Talking Trash about Hoboken
Back in May, Hoboken411 reader “Litterboken” had a rant about garbage cans in Hoboken, their locations and quantity.
Today’s “Trash Receptacle Reader Mail” segment is about the new cans they’ve wasted money on in place of perfectly good cans!
They find money in the budget for garbage
“Has Hoboken doled out funds for new garbage cans? it would be nice if they were spending money on garbage cans in new locations… except I haven’t spotted any extras. Saw this ‘replacement can’ on 1st & Adams… (the receptacle prior to this one- the giant metal black can- was perfectly acceptable!)
See the original trashy update after the jump…
Here is today’s reader mail segment on Hoboken411.
It has to do with the rubbish we have laying around, in addition to quantifying whether we have a sufficient number of trash receptacles in Hoboken.
Finally did this morning what I have been meaning to do for a long
time: count the number of garbage cans in the city. We used to have one on 3rd and Hudson, but it disappeared, and it got me noticing how few there are in certain areas of this city. Attached is a map of my findings.
GOOD things: there are multiple cans on every intersection of Washington. Many back by the high-rises on Jackson, and the areas from 11th-13th between Willow and Grand have abundant cans. Willow itself is quite well-populated, relatively, with about 9 the length of it. Also, there are at least a dozen in the waterfront Shipyard area, as well as along Sinatra Drive. And the parks themselves have plenty of cans, so kudos to the Parks dept.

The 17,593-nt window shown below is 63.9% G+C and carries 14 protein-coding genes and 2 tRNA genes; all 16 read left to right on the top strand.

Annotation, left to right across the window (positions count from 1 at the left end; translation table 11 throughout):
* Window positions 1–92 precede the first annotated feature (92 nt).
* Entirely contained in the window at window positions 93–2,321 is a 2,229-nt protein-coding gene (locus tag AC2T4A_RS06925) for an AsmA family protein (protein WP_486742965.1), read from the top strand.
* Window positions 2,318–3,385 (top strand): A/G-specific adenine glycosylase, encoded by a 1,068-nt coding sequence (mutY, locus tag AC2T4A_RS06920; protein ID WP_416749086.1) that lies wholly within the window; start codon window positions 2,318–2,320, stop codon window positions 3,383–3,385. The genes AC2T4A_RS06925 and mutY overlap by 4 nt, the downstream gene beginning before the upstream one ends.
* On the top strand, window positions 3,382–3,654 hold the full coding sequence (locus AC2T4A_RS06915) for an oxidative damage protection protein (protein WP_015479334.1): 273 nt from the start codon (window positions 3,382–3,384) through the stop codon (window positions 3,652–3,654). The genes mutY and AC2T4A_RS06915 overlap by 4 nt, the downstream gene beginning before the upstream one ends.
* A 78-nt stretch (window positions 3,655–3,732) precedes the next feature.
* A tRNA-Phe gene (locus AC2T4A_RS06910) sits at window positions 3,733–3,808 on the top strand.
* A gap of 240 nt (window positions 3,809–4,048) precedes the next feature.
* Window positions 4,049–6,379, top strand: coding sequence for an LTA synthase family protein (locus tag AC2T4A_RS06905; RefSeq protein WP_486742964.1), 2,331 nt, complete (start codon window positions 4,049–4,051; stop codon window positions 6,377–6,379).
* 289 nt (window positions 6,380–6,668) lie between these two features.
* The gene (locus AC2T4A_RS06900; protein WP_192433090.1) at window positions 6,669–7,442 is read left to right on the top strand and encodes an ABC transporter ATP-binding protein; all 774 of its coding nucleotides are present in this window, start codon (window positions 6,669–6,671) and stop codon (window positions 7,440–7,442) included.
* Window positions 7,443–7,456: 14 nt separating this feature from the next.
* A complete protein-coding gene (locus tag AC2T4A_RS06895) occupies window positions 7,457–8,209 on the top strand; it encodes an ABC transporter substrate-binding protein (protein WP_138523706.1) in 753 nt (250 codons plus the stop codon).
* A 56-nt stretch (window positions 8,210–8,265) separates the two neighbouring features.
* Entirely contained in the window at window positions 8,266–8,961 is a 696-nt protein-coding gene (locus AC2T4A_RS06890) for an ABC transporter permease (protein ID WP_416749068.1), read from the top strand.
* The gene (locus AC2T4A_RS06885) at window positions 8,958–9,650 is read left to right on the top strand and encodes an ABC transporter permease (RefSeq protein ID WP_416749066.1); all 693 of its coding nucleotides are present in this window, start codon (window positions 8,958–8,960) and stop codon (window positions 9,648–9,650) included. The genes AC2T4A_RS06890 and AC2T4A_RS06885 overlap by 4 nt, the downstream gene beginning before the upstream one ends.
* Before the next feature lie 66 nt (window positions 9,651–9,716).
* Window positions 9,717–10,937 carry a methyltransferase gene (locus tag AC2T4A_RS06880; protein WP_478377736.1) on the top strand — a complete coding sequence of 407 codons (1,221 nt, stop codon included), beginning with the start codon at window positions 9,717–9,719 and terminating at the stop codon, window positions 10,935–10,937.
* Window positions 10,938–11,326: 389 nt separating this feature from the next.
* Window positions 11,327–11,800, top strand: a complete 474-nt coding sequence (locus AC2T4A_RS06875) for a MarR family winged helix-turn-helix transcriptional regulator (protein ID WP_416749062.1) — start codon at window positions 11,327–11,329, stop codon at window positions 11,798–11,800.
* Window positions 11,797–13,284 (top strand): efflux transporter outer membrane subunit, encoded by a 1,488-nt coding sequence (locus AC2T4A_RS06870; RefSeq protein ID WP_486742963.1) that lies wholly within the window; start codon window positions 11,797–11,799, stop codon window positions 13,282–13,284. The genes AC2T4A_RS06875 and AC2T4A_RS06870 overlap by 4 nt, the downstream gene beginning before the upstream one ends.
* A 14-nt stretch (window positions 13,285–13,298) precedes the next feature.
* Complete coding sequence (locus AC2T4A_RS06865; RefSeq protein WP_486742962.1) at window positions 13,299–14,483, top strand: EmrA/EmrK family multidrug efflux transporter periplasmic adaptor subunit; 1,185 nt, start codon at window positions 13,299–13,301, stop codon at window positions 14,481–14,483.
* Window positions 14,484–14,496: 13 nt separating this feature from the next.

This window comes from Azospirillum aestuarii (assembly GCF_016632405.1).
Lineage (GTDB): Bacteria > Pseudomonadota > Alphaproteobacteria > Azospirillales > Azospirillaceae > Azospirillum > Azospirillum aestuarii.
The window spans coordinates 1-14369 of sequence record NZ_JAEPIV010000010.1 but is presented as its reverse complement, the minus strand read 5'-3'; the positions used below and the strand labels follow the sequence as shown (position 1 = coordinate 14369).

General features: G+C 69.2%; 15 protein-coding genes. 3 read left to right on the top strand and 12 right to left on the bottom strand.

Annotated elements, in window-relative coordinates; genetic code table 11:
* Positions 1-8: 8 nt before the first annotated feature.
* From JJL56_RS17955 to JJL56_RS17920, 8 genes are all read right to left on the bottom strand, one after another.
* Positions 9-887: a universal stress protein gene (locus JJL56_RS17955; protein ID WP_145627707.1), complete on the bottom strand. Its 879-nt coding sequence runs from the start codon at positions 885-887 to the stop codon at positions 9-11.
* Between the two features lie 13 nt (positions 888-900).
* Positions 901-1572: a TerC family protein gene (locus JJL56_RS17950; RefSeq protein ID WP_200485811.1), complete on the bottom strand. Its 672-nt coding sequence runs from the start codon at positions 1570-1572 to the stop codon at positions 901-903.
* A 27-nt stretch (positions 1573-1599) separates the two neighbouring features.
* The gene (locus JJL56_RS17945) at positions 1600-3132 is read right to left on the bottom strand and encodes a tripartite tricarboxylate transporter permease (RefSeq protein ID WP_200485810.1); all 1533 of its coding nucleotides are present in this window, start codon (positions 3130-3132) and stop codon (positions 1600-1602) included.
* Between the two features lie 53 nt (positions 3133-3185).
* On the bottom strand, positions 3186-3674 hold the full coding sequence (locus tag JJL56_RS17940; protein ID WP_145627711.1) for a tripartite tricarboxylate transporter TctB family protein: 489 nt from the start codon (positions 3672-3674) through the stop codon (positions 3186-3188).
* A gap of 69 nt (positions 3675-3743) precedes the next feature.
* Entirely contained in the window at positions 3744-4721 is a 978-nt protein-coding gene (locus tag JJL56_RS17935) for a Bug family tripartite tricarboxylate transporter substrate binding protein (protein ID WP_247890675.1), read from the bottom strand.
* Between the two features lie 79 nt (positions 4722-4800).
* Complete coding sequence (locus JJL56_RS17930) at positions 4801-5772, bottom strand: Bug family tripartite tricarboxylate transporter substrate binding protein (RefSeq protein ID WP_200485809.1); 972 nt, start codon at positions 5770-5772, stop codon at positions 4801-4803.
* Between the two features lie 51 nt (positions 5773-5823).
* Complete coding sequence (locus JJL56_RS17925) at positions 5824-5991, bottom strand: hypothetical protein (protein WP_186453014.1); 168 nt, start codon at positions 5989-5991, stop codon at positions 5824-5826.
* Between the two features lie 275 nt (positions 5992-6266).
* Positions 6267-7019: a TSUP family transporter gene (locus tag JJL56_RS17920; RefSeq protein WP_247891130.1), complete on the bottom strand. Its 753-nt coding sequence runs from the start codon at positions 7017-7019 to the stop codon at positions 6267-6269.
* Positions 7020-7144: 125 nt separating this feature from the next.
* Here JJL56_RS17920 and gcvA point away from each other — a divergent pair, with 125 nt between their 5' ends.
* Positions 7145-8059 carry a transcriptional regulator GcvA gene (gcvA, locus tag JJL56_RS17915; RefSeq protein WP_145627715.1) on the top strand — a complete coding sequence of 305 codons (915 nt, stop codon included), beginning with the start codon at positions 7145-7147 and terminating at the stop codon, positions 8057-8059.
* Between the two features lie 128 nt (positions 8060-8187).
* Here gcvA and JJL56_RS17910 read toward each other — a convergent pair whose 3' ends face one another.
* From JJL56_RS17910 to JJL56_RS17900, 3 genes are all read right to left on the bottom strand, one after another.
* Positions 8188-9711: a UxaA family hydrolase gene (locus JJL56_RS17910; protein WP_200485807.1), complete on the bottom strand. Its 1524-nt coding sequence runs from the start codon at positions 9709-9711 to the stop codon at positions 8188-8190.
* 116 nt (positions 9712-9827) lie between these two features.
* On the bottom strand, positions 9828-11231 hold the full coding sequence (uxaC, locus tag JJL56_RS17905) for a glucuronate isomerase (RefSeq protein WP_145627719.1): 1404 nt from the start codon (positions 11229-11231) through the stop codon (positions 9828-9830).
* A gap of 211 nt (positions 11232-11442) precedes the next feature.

BAD things: only one can on Bloomfield, at 1st. None on Garden. Only 5 on Hudson, 3 of those on 1st, one on Newark, one on 4th. Only 3 on Park, these all on 1st. There are huge swaths of very populated areas with none. Many of the places lots of people walk daily have none.
Maybe people think the number of cans is enough, but no one can deny that litter is a big problem here. Maybe having more cans will help lessen the littering, or even perhaps the same number of cans should be spread around to cover more ground. Can this city think about managing this issue better? Yes. I’ll paraphrase from a great book, NUDGE by Richard Thaler and Cass Sunstein: “There is no such thing as a “neutral” design. Seemingly arbitrary decisions will have subtle influences on how people act. Designers should make life as easy as possible.” If the city planners of Hoboken make it easier for people to throw their trash in a proper receptacle, isn’t this a good first step?”
(CLICK PICTURE TO ENLARGE)